The Joint Boundary Commission between the states met again Friday in Monroe, some 20 years after surveyors first set out to use modern techniques to pin down a 334-mile state line that was first set by a decree from the king of England while the Carolinas were still colonies.
With the line finished, commissioners are now trying to put together a series of bills to go before the General Assemblies in both states next year to allow people who suddenly find themselves in a different state to keep their utilities, stay in the same schools and not have to pay back taxes to their new Carolina home. They hope those bills will help the North Carolina Council of State and the South Carolina General Assembly approve the new state line.
There are some things the commission can’t do. The people who find themselves in a new state will have to get new drivers’ licenses and register to vote in their new state. However, if their house is split by the state line, they can usually choose where they reside.
Only about 90 properties and 50 residences in states with a combined population of more than 14 million people will find themselves with a new address. Almost all of those properties are between the mountains in the Charlotte area.
But just one lawsuit could upset two decades of work. In the 1970s and 1980s, Georgia and South Carolina fought over islands created by dredge sand in the Savannah River and spent millions of dollars.
Nearly an hour of the meeting was spent discussing one business. The Lake Wylie Minimarket is currently in South Carolina, so it sells fireworks, beer and gas that are about 30 cents cheaper than in North Carolina. But the state line is moving about 90 feet south and the gas station will soon be in North Carolina.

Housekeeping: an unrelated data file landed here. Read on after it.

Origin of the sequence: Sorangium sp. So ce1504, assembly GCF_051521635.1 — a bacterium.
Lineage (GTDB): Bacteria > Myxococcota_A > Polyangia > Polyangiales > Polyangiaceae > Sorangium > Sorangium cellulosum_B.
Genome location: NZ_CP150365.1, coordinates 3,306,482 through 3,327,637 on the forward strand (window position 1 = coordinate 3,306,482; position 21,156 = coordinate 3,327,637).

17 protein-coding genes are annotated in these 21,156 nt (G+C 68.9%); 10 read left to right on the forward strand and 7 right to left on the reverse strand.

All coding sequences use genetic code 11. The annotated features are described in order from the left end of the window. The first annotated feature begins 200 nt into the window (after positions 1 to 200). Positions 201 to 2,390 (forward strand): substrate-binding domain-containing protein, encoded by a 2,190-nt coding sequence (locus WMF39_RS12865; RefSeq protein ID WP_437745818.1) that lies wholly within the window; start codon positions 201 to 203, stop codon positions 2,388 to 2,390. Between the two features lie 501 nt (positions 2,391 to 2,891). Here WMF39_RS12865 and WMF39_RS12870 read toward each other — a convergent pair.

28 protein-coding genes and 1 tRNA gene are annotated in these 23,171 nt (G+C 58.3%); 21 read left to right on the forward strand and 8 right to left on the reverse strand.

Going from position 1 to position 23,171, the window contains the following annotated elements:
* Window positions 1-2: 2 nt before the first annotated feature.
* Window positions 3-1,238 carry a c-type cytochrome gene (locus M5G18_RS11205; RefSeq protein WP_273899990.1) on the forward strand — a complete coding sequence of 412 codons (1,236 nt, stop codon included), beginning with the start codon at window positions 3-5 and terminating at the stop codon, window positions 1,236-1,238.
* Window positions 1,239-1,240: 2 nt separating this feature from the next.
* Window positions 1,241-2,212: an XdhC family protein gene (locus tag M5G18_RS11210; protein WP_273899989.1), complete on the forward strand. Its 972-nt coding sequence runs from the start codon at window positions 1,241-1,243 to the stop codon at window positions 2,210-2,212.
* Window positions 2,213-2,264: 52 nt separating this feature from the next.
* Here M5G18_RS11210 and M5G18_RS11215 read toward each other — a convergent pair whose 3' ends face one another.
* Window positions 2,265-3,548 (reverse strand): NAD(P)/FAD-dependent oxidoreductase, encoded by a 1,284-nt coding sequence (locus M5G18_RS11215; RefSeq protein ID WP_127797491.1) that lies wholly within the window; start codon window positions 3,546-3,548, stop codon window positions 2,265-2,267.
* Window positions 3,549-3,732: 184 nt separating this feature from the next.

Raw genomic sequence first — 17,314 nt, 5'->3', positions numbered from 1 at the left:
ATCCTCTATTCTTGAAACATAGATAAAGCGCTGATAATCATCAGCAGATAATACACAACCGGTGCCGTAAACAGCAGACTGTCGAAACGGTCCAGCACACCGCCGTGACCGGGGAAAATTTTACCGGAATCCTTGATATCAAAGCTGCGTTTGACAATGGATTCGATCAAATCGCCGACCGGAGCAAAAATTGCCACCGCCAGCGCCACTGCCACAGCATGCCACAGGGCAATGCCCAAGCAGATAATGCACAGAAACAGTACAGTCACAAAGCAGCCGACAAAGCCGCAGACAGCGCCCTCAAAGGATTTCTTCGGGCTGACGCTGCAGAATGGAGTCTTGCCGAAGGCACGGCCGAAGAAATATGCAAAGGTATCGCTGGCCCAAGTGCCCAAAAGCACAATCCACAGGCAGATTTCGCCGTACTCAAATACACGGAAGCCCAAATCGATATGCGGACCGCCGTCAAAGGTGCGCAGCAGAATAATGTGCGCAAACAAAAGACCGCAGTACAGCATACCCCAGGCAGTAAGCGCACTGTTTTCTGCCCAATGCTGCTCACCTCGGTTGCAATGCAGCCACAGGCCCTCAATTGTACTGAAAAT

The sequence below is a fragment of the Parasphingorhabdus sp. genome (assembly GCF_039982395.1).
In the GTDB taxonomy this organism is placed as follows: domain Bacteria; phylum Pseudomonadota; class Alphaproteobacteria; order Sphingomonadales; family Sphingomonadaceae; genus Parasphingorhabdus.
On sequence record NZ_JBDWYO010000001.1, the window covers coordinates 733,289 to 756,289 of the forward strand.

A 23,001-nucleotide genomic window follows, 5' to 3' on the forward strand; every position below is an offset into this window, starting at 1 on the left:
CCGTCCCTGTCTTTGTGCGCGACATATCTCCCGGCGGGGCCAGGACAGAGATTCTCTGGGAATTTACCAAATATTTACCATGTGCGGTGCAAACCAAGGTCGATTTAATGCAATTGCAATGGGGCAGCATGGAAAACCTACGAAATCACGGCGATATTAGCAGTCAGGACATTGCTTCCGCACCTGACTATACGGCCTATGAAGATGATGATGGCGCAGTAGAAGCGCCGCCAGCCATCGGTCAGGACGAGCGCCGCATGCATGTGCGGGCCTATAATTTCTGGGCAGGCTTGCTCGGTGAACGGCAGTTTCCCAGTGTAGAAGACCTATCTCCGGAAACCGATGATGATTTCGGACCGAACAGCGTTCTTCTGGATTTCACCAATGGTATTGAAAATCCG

To draw a notch in the state line keeping the station in South Carolina would require an act of Congress, because it would alter the actual legal description of the border, something the commission is trying to avoid. The owner of the station wants to figure out a way he can grandfather his ability to sell fireworks, beer and cheaper gas or be compensated for his loss of income, said attorney Charles Marshall, who is representing the store.
“We just want to figure out what’s the best way to do this without making a federal case out of it, so to speak,” Marshall said.
Redrawing the state line has taken painstaking historical work. Most of it was drawn in the 1700s, when surveyors used poles and measured in chain lengths, determining what direction to head based on the sun and doing math in their heads. Most of the time the workers marked trees that are long since gone. This survey was done with satellites and GPS and permanent, buried markers. It also required years of looking at old maps, trying to recreate the work of the old surveys.
“We just tried to follow in the steps of the original surveyors,” said Sidney Miller, who helped lead the survey for South Carolina.
The states are trying to work with their other neighbors too. South Carolina’s border with Georgia should be an easier fix because it is the center of the Tugaloo, Chattooga and Savannah rivers. But Georgia hasn’t answered letters from Miller.
North Carolina surveyors have a lot more work to do. The state has approached Virginia to clarify the border between those states and will move on to Tennessee and Georgia, said Gary Thompson, section chief of the North Carolina Geodetic Survey and the man in charge of his state’s efforts to re-draw the state line.
“The longer we wait, the more these areas build up,” Thompson said. “If we had done this 20 or 30 years ago, we wouldn’t have so many problems.”